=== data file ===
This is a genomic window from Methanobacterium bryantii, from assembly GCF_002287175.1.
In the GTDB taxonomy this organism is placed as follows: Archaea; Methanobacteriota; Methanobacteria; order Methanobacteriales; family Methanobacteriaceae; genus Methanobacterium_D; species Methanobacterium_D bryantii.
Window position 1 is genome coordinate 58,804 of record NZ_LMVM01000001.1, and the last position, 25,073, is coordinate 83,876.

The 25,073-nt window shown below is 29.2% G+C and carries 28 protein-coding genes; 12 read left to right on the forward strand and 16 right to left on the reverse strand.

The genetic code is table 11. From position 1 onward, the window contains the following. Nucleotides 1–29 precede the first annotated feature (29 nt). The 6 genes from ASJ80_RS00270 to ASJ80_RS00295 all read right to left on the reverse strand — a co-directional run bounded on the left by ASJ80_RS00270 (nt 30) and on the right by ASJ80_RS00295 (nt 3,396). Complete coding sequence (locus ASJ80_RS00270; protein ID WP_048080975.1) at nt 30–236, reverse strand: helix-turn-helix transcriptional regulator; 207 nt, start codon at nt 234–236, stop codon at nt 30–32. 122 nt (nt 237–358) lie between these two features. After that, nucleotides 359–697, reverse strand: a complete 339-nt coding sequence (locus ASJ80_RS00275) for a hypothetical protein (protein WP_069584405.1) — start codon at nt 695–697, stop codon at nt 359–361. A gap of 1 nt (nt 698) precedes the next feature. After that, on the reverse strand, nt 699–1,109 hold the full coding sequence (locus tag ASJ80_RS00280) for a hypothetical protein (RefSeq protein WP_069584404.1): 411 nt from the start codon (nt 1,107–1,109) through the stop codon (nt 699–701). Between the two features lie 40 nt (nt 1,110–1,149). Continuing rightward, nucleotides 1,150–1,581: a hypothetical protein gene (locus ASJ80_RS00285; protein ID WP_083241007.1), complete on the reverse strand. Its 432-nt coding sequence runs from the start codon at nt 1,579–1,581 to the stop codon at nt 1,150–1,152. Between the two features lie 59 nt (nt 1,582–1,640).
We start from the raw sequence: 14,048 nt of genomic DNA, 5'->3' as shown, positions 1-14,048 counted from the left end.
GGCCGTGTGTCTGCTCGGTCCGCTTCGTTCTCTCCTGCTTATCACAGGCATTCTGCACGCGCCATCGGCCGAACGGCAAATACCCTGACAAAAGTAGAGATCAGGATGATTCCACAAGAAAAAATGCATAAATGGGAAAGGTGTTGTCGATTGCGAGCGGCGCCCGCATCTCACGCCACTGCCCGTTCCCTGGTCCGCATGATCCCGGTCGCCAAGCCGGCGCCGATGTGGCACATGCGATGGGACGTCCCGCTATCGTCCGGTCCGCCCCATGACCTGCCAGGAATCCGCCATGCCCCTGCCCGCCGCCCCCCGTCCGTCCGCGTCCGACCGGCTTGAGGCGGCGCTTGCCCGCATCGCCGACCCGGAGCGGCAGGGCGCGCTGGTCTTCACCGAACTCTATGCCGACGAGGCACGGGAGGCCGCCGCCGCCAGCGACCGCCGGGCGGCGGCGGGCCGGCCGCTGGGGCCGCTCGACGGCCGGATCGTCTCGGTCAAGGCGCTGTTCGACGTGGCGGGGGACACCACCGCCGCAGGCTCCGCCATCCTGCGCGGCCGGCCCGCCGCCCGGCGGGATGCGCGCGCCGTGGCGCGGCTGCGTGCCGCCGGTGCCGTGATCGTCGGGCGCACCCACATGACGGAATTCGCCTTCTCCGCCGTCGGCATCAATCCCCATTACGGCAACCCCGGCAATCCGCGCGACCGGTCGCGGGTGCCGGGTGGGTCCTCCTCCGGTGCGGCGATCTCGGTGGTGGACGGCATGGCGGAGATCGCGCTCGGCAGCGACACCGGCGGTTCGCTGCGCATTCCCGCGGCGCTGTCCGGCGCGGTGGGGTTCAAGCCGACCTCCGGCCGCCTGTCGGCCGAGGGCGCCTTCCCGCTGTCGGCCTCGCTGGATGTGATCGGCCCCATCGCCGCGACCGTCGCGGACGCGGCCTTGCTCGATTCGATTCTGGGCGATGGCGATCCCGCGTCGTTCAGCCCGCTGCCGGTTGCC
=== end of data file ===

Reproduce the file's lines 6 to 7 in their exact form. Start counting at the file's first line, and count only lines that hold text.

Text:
We start from the raw sequence: 14,048 nt of genomic DNA, 5'->3' as shown, positions 1-14,048 counted from the left end.
GGCCGTGTGTCTGCTCGGTCCGCTTCGTTCTCTCCTGCTTATCACAGGCATTCTGCACGCGCCATCGGCCGAACGGCAAATACCCTGACAAAAGTAGAGATCAGGATGATTCCACAAGAAAAAATGCATAAATGGGAAAGGTGTTGTCGATTGCGAGCGGCGCCCGCATCTCACGCCACTGCCCGTTCCCTGGTCCGCATGATCCCGGTCGCCAAGCCGGCGCCGATGTGGCACATGCGATGGGACGTCCCGCTATCGTCCGGTCCGCCCCATGACCTGCCAGGAATCCGCCATGCCCCTGCCCGCCGCCCCCCGTCCGTCCGCGTCCGACCGGCTTGAGGCGGCGCTTGCCCGCATCGCCGACCCGGAGCGGCAGGGCGCGCTGGTCTTCACCGAACTCTATGCCGACGAGGCACGGGAGGCCGCCGCCGCCAGCGACCGCCGGGCGGCGGCGGGCCGGCCGCTGGGGCCGCTCGACGGCCGGATCGTCTCGGTCAAGGCGCTGTTCGACGTGGCGGGGGACACCACCGCCGCAGGCTCCGCCATCCTGCGCGGCCGGCCCGCCGCCCGGCGGGATGCGCGCGCCGTGGCGCGGCTGCGTGCCGCCGGTGCCGTGATCGTCGGGCGCACCCACATGACGGAATTCGCCTTCTCCGCCGTCGGCATCAATCCCCATTACGGCAACCCCGGCAATCCGCGCGACCGGTCGCGGGTGCCGGGTGGGTCCTCCTCCGGTGCGGCGATCTCGGTGGTGGACGGCATGGCGGAGATCGCGCTCGGCAGCGACACCGGCGGTTCGCTGCGCATTCCCGCGGCGCTGTCCGGCGCGGTGGGGTTCAAGCCGACCTCCGGCCGCCTGTCGGCCGAGGGCGCCTTCCCGCTGTCGGCCTCGCTGGATGTGATCGGCCCCATCGCCGCGACCGTCGCGGACGCGGCCTTGCTCGATTCGATTCTGGGCGATGGCGATCCCGCGTCGTTCAGCCCGCTGCCGGTTGCC